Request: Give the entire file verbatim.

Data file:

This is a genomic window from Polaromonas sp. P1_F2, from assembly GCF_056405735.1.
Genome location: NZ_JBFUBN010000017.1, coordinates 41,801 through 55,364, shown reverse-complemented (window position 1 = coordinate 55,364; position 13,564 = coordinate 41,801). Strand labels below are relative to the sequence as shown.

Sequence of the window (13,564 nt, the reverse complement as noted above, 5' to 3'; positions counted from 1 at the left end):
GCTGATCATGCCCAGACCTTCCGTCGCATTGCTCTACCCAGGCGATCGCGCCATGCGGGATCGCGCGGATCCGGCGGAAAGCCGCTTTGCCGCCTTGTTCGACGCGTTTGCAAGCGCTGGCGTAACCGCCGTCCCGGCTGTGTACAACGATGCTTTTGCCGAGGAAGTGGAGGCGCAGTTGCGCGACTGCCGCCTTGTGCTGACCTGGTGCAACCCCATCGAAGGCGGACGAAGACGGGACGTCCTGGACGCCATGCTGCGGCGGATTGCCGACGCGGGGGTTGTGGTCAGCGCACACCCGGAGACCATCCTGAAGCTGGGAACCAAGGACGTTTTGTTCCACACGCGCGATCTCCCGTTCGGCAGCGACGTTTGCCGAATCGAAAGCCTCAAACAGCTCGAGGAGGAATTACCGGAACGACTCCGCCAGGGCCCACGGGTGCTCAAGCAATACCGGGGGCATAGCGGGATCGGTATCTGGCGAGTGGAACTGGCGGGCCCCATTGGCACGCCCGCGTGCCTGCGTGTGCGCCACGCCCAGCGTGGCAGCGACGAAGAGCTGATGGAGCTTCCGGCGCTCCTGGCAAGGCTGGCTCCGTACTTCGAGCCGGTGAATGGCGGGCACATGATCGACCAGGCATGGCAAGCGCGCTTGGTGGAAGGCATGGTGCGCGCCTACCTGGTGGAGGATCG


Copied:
This is a genomic window from Polaromonas sp. P1_F2, from assembly GCF_056405735.1.
Genome location: NZ_JBFUBN010000017.1, coordinates 41,801 through 55,364, shown reverse-complemented (window position 1 = coordinate 55,364; position 13,564 = coordinate 41,801). Strand labels below are relative to the sequence as shown.

Sequence of the window (13,564 nt, the reverse complement as noted above, 5' to 3'; positions counted from 1 at the left end):
GCTGATCATGCCCAGACCTTCCGTCGCATTGCTCTACCCAGGCGATCGCGCCATGCGGGATCGCGCGGATCCGGCGGAAAGCCGCTTTGCCGCCTTGTTCGACGCGTTTGCAAGCGCTGGCGTAACCGCCGTCCCGGCTGTGTACAACGATGCTTTTGCCGAGGAAGTGGAGGCGCAGTTGCGCGACTGCCGCCTTGTGCTGACCTGGTGCAACCCCATCGAAGGCGGACGAAGACGGGACGTCCTGGACGCCATGCTGCGGCGGATTGCCGACGCGGGGGTTGTGGTCAGCGCACACCCGGAGACCATCCTGAAGCTGGGAACCAAGGACGTTTTGTTCCACACGCGCGATCTCCCGTTCGGCAGCGACGTTTGCCGAATCGAAAGCCTCAAACAGCTCGAGGAGGAATTACCGGAACGACTCCGCCAGGGCCCACGGGTGCTCAAGCAATACCGGGGGCATAGCGGGATCGGTATCTGGCGAGTGGAACTGGCGGGCCCCATTGGCACGCCCGCGTGCCTGCGTGTGCGCCACGCCCAGCGTGGCAGCGACGAAGAGCTGATGGAGCTTCCGGCGCTCCTGGCAAGGCTGGCTCCGTACTTCGAGCCGGTGAATGGCGGGCACATGATCGACCAGGCATGGCAAGCGCGCTTGGTGGAAGGCATGGTGCGCGCCTACCTGGTGGAGGATCG